In just over a week, Australians will know whether they are to have an Aboriginal and Torres Strait Islander Voice enshrined in the country’s constitution.
More than 17m Australians were registered to vote in the first referendum since 1999, and already more than one million people have cast their ballots via early voting.
While the polls suggest that Anthony Albanese’s key promise is set to fail, there are still questions about what it is exactly we are being asked to vote on.
Here’s 14 things you need to know about the Voice.
1. What are we voting on?
On referendum day, Australians are being asked to vote “yes” or “no” to a single question: “A proposed law: to alter the Constitution to recognise the First Peoples of Australia by establishing an Aboriginal and Torres Strait Islander Voice. Do you approve this proposed alteration?”
If a “yes” vote wins, the Australian constitution would be rewritten to state that the Voice “may make representations to the Parliament and executive government on matters relating to Aboriginal and Torres Strait Islander peoples”.
The parliament itself would be responsible for setting up the Voice, and would decide how many members the Voice would have and how they would be selected.
Prime Minister Anthony Albanese says voters are being asked to vote on two things: “One, to recognise a fact – that there were people here before 1788.
“And the second thing is a non-binding advisory committee that may give advice on matters that affect Indigenous people”.
Voters should only write “yes” or “no”.
2. Where did the idea of Voice come from?
The concept of Aboriginal and Torres Strait Islander representation is not new. But it was not until 2015, after years of discussion about constitutional recognition, that the then-government asked a bipartisan referendum council for advice on how Indigenous Australians could be acknowledged in the constitution.
After two years of dialogues, led by Aunty Pat Anderson, Megan Davis and Noel Pearson, a group of 250 Indigenous leaders met at Uluru in 2017.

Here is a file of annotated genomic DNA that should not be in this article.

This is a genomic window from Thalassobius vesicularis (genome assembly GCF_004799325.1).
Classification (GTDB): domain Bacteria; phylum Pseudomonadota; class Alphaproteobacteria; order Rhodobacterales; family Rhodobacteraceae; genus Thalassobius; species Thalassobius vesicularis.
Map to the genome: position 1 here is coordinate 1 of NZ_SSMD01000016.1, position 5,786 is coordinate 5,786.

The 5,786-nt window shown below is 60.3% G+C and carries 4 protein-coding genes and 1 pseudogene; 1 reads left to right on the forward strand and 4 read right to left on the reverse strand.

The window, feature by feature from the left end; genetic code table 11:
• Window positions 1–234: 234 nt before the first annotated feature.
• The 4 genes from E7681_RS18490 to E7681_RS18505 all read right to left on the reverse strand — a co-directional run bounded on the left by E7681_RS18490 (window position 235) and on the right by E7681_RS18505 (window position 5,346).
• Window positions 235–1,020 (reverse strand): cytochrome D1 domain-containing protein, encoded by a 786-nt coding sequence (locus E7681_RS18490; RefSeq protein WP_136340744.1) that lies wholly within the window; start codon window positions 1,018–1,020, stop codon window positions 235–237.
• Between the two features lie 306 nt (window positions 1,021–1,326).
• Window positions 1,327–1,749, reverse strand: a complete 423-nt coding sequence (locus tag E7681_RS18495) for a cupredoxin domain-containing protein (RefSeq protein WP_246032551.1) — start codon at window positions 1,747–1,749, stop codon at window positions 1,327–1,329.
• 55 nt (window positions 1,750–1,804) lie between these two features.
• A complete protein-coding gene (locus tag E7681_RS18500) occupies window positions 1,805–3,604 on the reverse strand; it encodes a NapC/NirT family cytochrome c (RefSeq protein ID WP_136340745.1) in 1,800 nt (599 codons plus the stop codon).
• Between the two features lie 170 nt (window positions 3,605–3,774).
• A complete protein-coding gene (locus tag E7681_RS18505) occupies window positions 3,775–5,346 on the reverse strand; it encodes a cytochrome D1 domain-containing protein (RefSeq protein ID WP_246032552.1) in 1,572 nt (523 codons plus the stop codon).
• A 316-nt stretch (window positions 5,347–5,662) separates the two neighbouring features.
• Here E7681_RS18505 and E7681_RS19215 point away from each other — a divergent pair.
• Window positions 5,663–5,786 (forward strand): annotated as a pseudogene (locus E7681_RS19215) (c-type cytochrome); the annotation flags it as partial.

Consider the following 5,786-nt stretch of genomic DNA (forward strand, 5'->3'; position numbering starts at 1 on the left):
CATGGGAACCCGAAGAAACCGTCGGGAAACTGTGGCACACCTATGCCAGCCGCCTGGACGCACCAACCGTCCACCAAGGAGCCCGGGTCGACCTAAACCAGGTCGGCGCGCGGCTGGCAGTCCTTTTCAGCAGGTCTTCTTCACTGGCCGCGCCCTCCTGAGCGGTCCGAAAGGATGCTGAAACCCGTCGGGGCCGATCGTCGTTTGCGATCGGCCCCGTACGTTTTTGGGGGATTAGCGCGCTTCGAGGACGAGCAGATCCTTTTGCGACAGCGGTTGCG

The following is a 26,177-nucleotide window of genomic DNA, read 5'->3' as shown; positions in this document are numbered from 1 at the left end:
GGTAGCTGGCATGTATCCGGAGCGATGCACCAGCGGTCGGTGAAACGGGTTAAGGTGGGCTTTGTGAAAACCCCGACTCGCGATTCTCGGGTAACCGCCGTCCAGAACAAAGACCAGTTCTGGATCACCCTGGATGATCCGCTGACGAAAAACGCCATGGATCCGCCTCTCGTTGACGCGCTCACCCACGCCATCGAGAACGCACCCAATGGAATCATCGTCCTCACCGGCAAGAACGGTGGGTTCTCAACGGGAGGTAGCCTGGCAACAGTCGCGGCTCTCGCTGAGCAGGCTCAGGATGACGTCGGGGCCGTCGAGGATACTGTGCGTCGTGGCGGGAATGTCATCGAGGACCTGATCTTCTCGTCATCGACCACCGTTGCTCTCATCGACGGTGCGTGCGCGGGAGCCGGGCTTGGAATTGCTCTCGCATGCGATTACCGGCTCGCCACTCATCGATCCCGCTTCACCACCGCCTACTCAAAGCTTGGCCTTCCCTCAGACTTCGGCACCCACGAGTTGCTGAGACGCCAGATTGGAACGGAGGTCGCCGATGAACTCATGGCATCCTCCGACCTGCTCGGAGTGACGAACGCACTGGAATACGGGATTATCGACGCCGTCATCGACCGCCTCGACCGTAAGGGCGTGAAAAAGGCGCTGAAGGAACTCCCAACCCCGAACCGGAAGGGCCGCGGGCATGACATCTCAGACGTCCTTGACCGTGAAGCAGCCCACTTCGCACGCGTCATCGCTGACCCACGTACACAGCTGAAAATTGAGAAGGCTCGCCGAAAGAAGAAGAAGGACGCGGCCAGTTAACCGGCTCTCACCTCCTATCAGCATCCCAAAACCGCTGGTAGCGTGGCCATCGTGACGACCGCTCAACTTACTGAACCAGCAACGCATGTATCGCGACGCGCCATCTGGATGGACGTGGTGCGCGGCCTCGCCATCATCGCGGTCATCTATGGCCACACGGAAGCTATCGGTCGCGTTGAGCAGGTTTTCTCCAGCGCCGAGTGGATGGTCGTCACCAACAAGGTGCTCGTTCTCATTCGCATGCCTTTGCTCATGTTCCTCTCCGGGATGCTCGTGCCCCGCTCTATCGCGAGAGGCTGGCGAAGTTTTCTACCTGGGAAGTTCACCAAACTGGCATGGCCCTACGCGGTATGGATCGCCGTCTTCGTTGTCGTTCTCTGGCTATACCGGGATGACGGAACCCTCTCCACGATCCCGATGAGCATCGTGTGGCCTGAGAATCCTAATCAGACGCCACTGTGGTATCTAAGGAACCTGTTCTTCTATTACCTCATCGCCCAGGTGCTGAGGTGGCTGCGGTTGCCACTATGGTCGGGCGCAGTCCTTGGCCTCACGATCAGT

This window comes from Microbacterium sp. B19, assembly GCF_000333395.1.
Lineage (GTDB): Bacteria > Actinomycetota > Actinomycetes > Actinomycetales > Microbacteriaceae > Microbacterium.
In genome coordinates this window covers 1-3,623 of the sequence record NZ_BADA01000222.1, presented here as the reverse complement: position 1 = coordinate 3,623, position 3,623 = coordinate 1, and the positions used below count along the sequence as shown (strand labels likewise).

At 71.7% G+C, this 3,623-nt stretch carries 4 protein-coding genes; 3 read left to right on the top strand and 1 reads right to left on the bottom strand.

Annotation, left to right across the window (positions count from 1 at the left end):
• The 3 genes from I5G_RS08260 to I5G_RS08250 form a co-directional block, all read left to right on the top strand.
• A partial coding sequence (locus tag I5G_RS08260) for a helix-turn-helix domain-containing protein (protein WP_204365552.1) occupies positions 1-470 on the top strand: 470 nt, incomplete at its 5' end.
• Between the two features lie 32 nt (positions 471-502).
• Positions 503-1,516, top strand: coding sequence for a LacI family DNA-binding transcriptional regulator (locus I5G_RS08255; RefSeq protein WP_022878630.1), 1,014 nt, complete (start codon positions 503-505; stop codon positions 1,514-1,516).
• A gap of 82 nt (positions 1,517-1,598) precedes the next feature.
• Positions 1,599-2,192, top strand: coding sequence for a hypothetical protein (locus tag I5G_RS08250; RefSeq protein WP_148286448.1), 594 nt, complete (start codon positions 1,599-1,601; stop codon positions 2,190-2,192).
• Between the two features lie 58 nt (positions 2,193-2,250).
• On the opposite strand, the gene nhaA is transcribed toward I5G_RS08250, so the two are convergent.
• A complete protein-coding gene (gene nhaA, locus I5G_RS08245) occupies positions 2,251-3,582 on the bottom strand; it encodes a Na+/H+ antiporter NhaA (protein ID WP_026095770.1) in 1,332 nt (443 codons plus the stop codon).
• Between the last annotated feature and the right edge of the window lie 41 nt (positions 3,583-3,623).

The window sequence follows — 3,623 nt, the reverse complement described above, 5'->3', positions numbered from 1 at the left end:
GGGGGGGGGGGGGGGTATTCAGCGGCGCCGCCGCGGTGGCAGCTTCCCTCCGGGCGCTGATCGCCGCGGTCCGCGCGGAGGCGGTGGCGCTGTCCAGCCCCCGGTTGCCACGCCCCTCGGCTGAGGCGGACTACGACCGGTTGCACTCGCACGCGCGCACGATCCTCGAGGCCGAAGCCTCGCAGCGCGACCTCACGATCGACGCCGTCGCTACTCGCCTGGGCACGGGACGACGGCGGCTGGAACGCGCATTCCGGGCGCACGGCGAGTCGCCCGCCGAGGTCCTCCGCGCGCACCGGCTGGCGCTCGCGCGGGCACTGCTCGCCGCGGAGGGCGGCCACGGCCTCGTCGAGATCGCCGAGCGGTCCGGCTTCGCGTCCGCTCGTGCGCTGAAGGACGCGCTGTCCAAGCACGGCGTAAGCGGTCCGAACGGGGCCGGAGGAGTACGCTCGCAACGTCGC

It was there they called for constitutionally enshrining an Aboriginal and Torres Strait Islander Voice in the one-page Uluru Statement from the Heart.
The government at the time rejected the call, claiming the Voice would be a “third chamber” of parliament.
It sat virtually untouched until, in his acceptance speech on May 21, 2022, Prime Minister Anthony Albanese used his first words to commit to implementing the Uluru Statement From the Heart “in full”.
3. How does a referendum work?
Former prime minister Robert Menzies famously remarked “to get an affirmative vote from the Australian people on a referendum proposal is a labour of Hercules”, after he failed to get his referendum banning communism passed in 1951.
Referendums are unique, and historically hard to pass – only eight of the 44 referendums since federation in 1901 have been successful, all of which had bipartisan support.
The last one to pass was in 1977.
In order to change the constitution, a majority of people and a majority of states have to vote “yes”.
That means that more than 50 per cent of the population in four of Australia’s six states (NSW, Victoria, Queensland, South Australia, Tasmania and West Australia) need to vote in favour.
Votes in the NT and ACT count only for the national vote.
4. What happens if it succeeds?
If the Voice wins the double majority, the constitution will be amended to include the following:
Chapter IX Recognition of Aboriginal and Torres Strait Islander Peoples
129 Aboriginal and Torres Strait Islander Voice
In recognition of Aboriginal and Torres Strait Islander peoples as the First Peoples of Australia: